Chapter 16
A Community of Tennessee Writers, Readers & Passersby

A Lively Dialogue Between Friends

Lisa Alther and Françoise Gilot discuss art, sex, war, and other things in About Women: Conversations Between a Writer and a Painter

Let’s just say it right up front: the title of Lisa Alther’s and Françoise Gilot’s About Women: Conversations Between a Writer and a Painter is not exactly a grabber. Prospective readers could be forgiven for suspecting that the book is filled with self-indulgent blather about female creativity or pronouncements on the status of women in the arts. Happily, it contains nothing of that kind. It’s actually a lively dialogue between longtime friends about family, war, sex, fashion, food, and any number of other subjects. The conversation meanders through the history of the twentieth century, exploring the way culture and circumstance shaped the lives and work of two brilliant, unconventional women.

Lisa Alther grew up in Kingsport, Tennessee, and has since made her home in Vermont and New York City, with stints in London and Paris. She made a huge splash in 1976 with her best-selling debut novel, Kinflicks—Doris Lessing described her as “a strong, salty, original talent”—and she has nine more successful books to her credit, including a memoir, Kinfolks, and Blood Feud: The Hatfields and the McCoys, a history of the Appalachian clan war. Gilot, a Parisian who has lived in the U.S. for many years, is a respected painter with works at the Metropolitan Museum of Art and the Musee d’Art Moderne, but she’s probably best known for Life with Picasso, a 1964 memoir of her ten years as lover and muse to the artist. They had two children together, one of whom is designer Paloma Picasso, and Gilot has always been something of a style icon herself.

Gilot and Alther are both independent, creative women, but they’re markedly different in many respects. For starters, there’s the age gap: Gilot is in her nineties now, while Alther, born in 1944, is a generation younger. Gilot’s childhood was spent in a nation traumatized by World War I. Her grandmother kept a room of war memorabilia—“a room entirely full of destruction”—as a sort of shrine to a son killed in the fighting. Gilot and her family endured WWII in occupied Paris. Alther, by contrast, grew up comfortable in the post-WWII boom years in Kingsport, not unaware of conflict in the world but not directly menaced by it, either.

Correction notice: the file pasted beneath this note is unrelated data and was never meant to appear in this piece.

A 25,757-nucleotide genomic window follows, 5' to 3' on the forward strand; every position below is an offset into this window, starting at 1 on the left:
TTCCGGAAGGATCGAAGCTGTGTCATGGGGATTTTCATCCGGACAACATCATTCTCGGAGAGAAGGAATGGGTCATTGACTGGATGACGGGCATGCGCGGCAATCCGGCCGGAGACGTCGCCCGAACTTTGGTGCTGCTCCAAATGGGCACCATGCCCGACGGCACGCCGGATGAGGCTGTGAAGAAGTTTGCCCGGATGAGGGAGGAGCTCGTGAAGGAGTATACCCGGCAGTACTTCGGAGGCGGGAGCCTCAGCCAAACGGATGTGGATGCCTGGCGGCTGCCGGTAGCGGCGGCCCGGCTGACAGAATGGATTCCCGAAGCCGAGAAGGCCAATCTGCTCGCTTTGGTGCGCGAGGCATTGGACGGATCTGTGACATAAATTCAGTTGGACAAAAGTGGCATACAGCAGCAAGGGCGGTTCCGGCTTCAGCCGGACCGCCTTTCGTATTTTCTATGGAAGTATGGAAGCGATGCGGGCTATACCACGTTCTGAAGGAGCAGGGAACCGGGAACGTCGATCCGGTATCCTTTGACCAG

Gilot’s experience seems to have given her a certain toughness of which she is clearly proud. She recalls with pleasure how she and other Parisians defied the Nazi ban on frivolous use of fabric by making elaborate hats out of scrap cloth, “just to annoy the Germans and show them that the French people were not down on their knees.” At one point she was put on a Nazi list of students marked for death in retaliation for the killing of German soldiers, an experience she relates as if it were a small youthful adventure.

Gilot’s harder edge, though, gives her little patience with some of Alther’s second-wave feminism. For instance, nowhere in the book do the two of them disagree more forcefully than in a discussion of sexual harassment and catcalling. Gilot’s dismisses Alther’s assertion that women in the U.S. resent being objectified, “knowing that any clod in the street can assess them physically or sexually, often in unflattering terms.” In France, Gilot insists, if “a man whistles at you and you smile, that oils the social wheels and eases the tension between the classes and sexes.”

This difference in attitudes is, of course, cultural as well as generational. Some of the most interesting and entertaining exchanges in About Women come when Alther and Gilot try to explain their native cultures to one another. When Alther recounts her grandmother’s invention of a Tidewater girlhood in place of her true Appalachian origins, Gilot seems genuinely puzzled by the finer points of Southern snobbery. Likewise, Alther is slightly flummoxed by Gilot’s assertion that, in France, “Thank you” is an extremely impolite response to a compliment. It’s funny to see two such sophisticated people run up against these little mysteries, and it’s nice reminder that national and regional quirks persist in this globalized, homogenized age.

Despite the misleading stuffiness of the book’s title, it is in one sense refreshingly apt: this is, indeed, a book about women—specifically, Alther and Gilot and the women in their lives. Both women lavish much attention on their mothers and grandmothers, trying to puzzle out whether and to what extent their own creative work might be driven by those women’s frustrated ambitions. It’s not that men are absent; they’re just not treated as centrally important. Pablo Picasso gets no more than a quick mention or two, nor does Gilot waste many words on either of her post-Picasso husbands, painter Luc Simon and Dr. Jonas Salk. It seems that Alther and Gilot want to emphasize that a dialogue between two women alone can be significant and smart—a point About Women proves quite well.